If you’d been peeking through the door of Latoya Myers’ class at Lakewood Preschool Cooperative the morning of April 19, you would have seen children acting like kings, fairies, leopards and old men. You would have watched them dance and sing. Most notably, you would witness their imaginations taking them to whole new worlds, leaving behind a smile on every face.
Thanks to the Wolf Trap Early Learning Through the Arts Program, four Charlotte-Mecklenburg schools and five child care centers with NC Pre-K classrooms have visiting performing artists come into the classrooms each week and engage the children in activities like dance, music and drama. This year, Wolf Trap has been in 44 classrooms in Mecklenburg County.
The national Wolf Trap Foundation for the Performing Arts was founded in 1969 in Vienna, Va., at the National Park for the Performing Arts. Their vision is to harness the power of performing arts to enrich and change lives by extending the Wolf Trap experience to millions of people worldwide.
North Carolina Wolf Trap is a program of the Arts & Science Council in partnership with Charlotte-Mecklenburg Schools and the Wolf Trap Institute. CMS pre-kindergarten services and the NC Pre-K Program screen applicants for the program and choose classrooms with children that have demonstrated an educational need.
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Kami Shalom is one of 10 teaching artists in the North Carolina program. She has been teaching with Wolf Trap since it came to the area in 2006. As a storyteller, she goes into five different preschools twice a week for seven weeks, engaging the children in imaginative and dramatic exercises.
“Imagination is the key to so many things in life,” Shalom said. “If we help them think in a new and innovative way, helping them to hone that skill of imagination and feel free to use it, how much better will they be at using it when they get to elementary, middle and high school? And even becoming adults who are thinkers – who don’t just regurgitate what they’re given but who can solve problems creatively on their own.”
Shalom explained that when she goes into the classroom, she challenges the children to use their imaginations and to feel free to express their own opinions. Teaching them to think independently and then validating those opinions is key to future success.
The teaching artists are not only there for the students but also for the teachers, said Nancy Beasley, Wolf Trap’s regional director.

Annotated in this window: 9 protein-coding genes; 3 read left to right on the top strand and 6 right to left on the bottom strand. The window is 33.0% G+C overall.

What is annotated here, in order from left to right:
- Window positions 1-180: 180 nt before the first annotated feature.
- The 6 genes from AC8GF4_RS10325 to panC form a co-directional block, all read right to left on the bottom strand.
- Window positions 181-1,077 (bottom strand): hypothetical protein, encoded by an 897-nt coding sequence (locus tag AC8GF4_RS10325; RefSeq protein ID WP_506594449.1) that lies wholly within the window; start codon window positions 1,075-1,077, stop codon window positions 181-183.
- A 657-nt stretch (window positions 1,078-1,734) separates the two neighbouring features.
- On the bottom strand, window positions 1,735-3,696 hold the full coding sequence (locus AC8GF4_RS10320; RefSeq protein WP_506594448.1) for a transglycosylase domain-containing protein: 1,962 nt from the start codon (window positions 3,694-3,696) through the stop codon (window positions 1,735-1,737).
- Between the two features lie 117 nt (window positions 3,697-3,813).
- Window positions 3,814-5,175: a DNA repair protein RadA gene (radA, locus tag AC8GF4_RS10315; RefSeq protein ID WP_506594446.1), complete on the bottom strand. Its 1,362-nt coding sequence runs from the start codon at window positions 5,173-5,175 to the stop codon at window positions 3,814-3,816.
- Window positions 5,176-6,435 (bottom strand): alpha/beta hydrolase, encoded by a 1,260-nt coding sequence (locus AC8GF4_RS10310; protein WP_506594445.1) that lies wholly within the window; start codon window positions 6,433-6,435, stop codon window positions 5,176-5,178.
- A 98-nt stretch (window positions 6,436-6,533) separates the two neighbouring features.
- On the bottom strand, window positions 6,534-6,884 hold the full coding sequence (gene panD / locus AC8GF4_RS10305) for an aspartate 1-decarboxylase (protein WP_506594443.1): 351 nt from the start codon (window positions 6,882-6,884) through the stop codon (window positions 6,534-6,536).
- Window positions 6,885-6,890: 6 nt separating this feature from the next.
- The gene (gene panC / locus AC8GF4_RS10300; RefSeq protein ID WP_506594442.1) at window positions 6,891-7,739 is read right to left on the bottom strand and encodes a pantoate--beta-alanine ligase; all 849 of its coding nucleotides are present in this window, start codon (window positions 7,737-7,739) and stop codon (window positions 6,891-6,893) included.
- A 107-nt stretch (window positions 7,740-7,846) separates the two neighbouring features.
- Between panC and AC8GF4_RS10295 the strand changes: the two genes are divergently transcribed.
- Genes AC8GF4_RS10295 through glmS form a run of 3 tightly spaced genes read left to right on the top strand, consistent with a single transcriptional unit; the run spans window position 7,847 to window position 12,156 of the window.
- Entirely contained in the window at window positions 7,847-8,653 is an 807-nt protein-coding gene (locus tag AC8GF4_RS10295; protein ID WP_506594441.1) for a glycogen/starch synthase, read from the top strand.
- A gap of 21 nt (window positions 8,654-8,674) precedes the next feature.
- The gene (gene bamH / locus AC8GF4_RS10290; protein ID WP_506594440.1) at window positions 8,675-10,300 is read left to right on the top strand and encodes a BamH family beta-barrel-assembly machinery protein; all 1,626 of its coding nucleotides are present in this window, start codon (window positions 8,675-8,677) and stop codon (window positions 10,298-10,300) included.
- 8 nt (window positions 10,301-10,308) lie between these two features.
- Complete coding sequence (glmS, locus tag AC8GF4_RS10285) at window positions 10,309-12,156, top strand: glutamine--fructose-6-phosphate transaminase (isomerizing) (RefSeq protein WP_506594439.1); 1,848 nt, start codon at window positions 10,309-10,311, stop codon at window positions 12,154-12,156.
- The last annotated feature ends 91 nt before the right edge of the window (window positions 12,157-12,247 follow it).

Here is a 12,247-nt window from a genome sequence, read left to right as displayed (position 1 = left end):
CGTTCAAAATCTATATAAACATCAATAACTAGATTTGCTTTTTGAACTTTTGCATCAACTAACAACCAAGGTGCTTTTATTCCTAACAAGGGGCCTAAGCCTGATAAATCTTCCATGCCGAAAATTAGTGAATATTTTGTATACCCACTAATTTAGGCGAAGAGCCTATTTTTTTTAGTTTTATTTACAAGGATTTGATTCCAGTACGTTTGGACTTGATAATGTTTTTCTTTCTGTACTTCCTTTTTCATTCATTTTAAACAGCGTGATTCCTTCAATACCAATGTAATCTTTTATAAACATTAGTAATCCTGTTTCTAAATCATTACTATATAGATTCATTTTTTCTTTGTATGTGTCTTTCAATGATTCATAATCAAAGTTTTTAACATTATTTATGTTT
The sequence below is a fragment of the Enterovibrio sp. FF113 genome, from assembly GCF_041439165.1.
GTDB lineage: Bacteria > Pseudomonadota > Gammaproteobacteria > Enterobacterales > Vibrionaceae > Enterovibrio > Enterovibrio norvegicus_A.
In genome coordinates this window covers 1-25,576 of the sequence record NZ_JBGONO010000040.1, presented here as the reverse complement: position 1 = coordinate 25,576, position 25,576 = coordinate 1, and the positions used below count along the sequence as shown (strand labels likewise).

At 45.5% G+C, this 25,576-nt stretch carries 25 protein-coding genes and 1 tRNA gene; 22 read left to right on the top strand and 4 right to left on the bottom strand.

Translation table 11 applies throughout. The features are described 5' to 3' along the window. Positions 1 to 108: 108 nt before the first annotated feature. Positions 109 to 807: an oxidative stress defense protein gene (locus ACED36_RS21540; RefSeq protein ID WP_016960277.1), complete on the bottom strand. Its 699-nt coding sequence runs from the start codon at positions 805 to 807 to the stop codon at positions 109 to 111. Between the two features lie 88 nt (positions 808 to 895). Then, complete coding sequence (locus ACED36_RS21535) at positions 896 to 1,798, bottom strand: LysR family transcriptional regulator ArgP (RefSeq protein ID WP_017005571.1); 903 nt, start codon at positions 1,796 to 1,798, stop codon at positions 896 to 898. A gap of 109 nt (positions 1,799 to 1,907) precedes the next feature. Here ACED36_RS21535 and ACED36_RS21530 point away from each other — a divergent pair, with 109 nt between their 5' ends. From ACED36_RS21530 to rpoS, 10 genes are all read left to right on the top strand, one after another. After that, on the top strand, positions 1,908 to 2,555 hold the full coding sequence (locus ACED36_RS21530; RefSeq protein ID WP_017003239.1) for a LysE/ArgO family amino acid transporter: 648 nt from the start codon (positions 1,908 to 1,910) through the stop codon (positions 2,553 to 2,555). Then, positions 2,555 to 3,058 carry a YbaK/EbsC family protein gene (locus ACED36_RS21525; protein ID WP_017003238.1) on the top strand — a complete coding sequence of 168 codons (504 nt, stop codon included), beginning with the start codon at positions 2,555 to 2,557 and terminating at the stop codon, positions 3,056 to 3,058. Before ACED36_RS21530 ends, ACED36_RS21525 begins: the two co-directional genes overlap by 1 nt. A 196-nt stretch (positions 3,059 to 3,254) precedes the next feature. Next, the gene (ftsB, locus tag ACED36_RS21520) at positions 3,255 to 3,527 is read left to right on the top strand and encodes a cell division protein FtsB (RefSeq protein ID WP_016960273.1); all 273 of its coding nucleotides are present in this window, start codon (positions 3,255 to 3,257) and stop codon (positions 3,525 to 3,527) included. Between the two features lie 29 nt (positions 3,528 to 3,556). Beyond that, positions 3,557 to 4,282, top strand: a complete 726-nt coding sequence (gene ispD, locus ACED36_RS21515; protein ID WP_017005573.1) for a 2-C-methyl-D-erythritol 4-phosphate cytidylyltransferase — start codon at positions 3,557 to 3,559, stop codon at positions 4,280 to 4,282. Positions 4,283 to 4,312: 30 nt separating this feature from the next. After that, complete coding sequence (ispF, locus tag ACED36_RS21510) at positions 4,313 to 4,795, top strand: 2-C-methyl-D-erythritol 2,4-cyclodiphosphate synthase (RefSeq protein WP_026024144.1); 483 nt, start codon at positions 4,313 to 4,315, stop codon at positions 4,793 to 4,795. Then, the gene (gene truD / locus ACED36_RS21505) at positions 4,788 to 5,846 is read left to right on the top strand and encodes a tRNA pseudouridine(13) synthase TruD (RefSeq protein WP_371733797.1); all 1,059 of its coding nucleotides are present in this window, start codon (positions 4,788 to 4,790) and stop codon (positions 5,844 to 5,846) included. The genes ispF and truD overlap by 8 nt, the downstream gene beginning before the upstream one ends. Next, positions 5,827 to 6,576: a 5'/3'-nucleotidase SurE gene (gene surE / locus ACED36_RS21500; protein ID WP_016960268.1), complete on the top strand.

“Kami meets with the teacher before the residency begins and they plan it together,” Beasley explained. “She is really there to model art integration strategies. She involves the teachers and toward the end of the sessions, they plan a lesson together, which the teacher leads while Kami supports. This way, when Kami leaves, the teacher has gained new knowledge.”
The teaching artist also confers with the classroom teacher after each session. Following a storytelling class, Shalom talked to Myers about using a similar lesson strategy to tell stories from other books. She also asked Myers what differences she saw in the children from the week before.
“I noticed that Jamari was very involved today,” Myers said. “He’s usually quieter and doesn’t really talk much, but he was answering questions and very involved.”
In fact, 5-year-old Jamari Person was one of the most enthusiastic students.
He said he loves Thursdays because that is when “Miss Kami” comes. He remembers a story from several weeks ago that he recalls as his favorite: “Cat’s Colorful Day.”
For that lesson, Shalom said, the children used imaginary buckets of paint to color things around them.
Sing, dance, act
On April 19, Shalom told Myers’ class a story about an old man named Anansi who had to catch a leopard, a fairy and a mosquito and bring them to the high king in exchange for a box of stories.
“What voice would an old man make?” Shalom asked the children.
They all worked to personify an old, gravelly voice. They also created a “big king voice,” a “high fairy voice” and “a growling leopard voice.”
Shalom incorporated easy-to-follow songs, dances and dramatic interpretation for the children to interact with the story.
During the storytelling, Shalom also paused to ask the children to predict certain outcomes. This encourages the problem-solving thinking that Wolf Trap hopes to foster for their futures.
“Personally, I have a son who was developmentally delayed,” Shalom said. “When I started working at Wolf Trap, I’d heard how arts programs could work for children like him. Using the program at home and seeing the effectiveness of it in my home with my own child has really been amazing to me.”
Shalom also finds satisfaction in the way Wolf Trap offers new inspiration for teachers.
“I love seeing the teachers’ eyes light up when we bring a new approach to an old lesson,” she said.
While there is no doubt that the classroom teachers appreciate the visiting artists’ insights and help, the students’ appreciation is far from subtle.
After singing their goodbye song, Shalom was encircled by dozens of little arms as they expressed their love and gratitude for the gift she gives them each week – a journey into the imagination.